U.S. Marine Corps Forces, Pacific

 

U.S. Marine Corps Forces, Pacific

In Any Clime and Place

Marine leader leads with humor

By Cpl. Juan D. Alfonso | July 23, 2008

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Staff Sgt. Michael Dase asks Bangladeshi service members how there day is going and if they enjoyed their training July 7 during Non-Lethal Weapons Executive Seminar 2008. Dase has dedicated his career to ensuring the morale of his Marines is just as important as mission accomplishment.

Staff Sgt. Michael Dase asks Bangladeshi service members how there day is going and if they enjoyed their training July 7 during Non-Lethal Weapons Executive Seminar 2008. Dase has dedicated his career to ensuring the morale of his Marines is just as important as mission accomplishment. (Photo by Cpl. Juan D. Alfonso)


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PEELKHANA, DHAKA, Bangladesh -- One challenge every senior enlisted Marine must face in his career is keeping his Marines motivated and proficient.  For Staff Sgt. Michael Dase, a little humor and a lot of esprit de Corps provide the right trick to keeping his Marines ready.

Dase, the senior Helicopter Rope Suspension Techniques  instructor with III Marine Expeditionary Force’s Special Operations Training Group, pushes himself every day, ensuring every service member under his charge is not only efficient, but content and satisfied with their work.

“I try to keep my Marines as happy as possible,” he said, laughing. “If you keep your Marines happy, they will bust their butts for you.”

The Oceanside, Calif., native’s love for the Corps began when he was a child. It was his father’s influence that led him down the path to become part of America’s elite fighting force.

“I wanted to be a Marine since I was a kid,” he said. “My dad was a sergeant and got out after four years, but the things he learned as a Marine, he applied for the rest of his life. I wanted to follow in his footsteps.”

Dase enlisted Aug. 23, 1993 and attended basic training at Marine Corps Recruit Training Depot, San Diego, where he felt proud to finally accomplish one of his life-long goals.

After serving four years as a maintenance management specialist, he decided to return to the civilian life, believing it was better for his wife and child.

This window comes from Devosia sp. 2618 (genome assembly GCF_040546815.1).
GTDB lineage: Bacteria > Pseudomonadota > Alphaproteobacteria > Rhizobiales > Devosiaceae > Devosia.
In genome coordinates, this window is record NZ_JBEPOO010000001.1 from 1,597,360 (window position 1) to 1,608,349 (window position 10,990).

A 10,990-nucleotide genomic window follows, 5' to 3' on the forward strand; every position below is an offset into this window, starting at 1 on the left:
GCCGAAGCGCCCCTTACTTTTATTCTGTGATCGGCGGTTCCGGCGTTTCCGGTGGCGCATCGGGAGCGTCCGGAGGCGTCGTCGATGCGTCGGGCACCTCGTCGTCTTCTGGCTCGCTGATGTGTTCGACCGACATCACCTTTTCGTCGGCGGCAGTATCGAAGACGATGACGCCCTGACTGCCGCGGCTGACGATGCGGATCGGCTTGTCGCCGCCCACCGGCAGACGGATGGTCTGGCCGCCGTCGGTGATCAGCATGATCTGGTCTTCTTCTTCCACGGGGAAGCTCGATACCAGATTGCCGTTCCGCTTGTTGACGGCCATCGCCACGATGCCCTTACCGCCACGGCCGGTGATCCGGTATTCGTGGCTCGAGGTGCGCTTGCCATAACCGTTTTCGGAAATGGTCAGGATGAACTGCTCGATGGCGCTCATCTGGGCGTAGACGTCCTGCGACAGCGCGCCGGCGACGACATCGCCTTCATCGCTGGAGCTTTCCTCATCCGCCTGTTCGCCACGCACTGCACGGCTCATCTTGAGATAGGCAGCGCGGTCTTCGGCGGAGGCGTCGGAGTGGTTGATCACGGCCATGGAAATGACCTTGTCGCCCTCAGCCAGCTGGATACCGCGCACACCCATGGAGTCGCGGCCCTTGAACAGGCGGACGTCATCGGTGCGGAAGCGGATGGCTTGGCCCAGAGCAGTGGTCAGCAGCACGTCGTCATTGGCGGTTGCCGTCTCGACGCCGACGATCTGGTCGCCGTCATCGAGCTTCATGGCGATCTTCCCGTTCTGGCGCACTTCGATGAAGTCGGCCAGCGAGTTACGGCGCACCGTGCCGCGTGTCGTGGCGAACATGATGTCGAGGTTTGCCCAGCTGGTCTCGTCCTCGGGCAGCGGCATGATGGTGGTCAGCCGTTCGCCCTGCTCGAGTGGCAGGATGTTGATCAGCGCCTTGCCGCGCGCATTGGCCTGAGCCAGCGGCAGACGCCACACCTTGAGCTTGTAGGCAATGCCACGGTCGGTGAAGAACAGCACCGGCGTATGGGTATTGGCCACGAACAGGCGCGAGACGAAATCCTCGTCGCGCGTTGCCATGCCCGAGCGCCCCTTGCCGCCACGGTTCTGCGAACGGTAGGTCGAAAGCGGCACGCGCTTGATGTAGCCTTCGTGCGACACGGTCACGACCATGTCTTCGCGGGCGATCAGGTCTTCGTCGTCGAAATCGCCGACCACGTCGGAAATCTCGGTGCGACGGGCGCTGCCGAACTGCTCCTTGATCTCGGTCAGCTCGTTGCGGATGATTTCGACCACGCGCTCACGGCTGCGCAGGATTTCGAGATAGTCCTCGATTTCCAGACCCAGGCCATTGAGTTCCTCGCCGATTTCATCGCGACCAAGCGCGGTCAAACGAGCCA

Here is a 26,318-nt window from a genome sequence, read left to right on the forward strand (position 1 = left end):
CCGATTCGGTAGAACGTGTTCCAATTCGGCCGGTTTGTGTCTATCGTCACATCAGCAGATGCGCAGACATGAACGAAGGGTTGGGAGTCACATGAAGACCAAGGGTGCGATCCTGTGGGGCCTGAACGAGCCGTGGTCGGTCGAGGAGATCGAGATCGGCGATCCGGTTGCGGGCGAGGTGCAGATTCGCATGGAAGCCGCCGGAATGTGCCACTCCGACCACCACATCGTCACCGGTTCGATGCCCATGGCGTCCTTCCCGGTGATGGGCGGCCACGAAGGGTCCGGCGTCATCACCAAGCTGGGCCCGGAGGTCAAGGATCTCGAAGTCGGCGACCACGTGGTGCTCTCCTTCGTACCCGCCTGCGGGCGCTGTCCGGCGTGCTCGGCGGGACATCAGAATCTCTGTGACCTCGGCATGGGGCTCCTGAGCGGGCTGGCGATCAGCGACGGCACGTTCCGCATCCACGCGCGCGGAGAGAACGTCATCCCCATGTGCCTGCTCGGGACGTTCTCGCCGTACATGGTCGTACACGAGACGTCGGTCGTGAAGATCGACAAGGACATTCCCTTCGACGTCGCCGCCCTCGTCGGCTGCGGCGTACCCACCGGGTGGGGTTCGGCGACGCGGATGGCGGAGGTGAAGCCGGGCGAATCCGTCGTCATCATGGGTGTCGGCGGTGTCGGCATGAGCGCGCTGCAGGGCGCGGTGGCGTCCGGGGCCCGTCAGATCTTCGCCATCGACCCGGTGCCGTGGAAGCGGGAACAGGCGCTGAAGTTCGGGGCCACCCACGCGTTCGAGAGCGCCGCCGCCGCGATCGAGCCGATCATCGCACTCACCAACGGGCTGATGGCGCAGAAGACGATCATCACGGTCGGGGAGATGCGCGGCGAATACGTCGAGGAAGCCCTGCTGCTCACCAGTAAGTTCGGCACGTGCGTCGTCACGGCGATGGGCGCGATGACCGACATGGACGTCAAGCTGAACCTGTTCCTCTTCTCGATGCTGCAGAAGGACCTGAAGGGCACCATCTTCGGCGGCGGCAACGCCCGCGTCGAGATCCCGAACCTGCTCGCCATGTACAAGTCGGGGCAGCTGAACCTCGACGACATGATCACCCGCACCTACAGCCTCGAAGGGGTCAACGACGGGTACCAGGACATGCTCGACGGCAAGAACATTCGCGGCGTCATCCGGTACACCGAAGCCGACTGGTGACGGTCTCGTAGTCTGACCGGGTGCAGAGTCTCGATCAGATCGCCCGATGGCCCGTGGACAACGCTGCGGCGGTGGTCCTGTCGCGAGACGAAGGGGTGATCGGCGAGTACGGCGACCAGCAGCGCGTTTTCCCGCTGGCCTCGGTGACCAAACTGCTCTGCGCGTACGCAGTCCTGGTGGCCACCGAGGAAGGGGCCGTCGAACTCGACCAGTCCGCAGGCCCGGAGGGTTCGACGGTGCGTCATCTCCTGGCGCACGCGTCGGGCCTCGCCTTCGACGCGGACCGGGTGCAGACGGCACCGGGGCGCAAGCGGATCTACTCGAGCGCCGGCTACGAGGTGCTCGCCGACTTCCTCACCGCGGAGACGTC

But after two years of working as a corrections officer and later a machinist, he felt something missing from his life.

“I just missed being a Marine,” he said. “I missed everything about it; the camaraderie, esprit de corps and I missed leading Marines.”

In June of 1999, Dase returned to the career he loved and his troops have been better for it.

“He’s always as concerned about his Marines as much as his mission,” said Sgt. Kevin D. Parish, the primary HRST instructor for SOTG. “He helps me to stay calm and not stress out. No matter what it is, he always has a positive outlook on the situation. He’s an all around nice guy and I love to work with him.”

But after 10 years as a leader in his field, he decided it was time to try something new. On Nov. 1, 2005 Dase’s monitor assigned him to SOTG at his request.

“I wanted to try something new and work with some new junior troops,” he said.

He later took his opportunity at SOTG a step further. He volunteered to become an anti-terrorism force protection instructor, which offered him a unique opportunity to train not only American troops, but foreign service members as well.  This made Dase the perfect candidate for training July 12-21 during Non-Lethal Weapons Executive Seminar 2008 in Dhaka, Bangladesh.

As an instructor, he helped train more than 100 Bangladeshi service members and local-law-enforcement personnel in non-lethal tactics for riot control and operational purposes.

“He is an expert in imparting the lessons,” said Bangladesh Army Maj. Shahed Minhazsiddiquei, a Bangladesh Army School of Infantry weapons instructor. “All the students enjoy learning from him. He always answers very humorous and tries to keep the students excited. He brings up their morale and then pushes them harder.”

Though he has already done a lot for the Marines under his charge, he doesn’t plan to stop any time soon.

“These are my three things when dealing with Marines,” he said. “Don’t let anything happen to their pay, their liberty and train them as hard as you can. That’s my promise to my Marines.”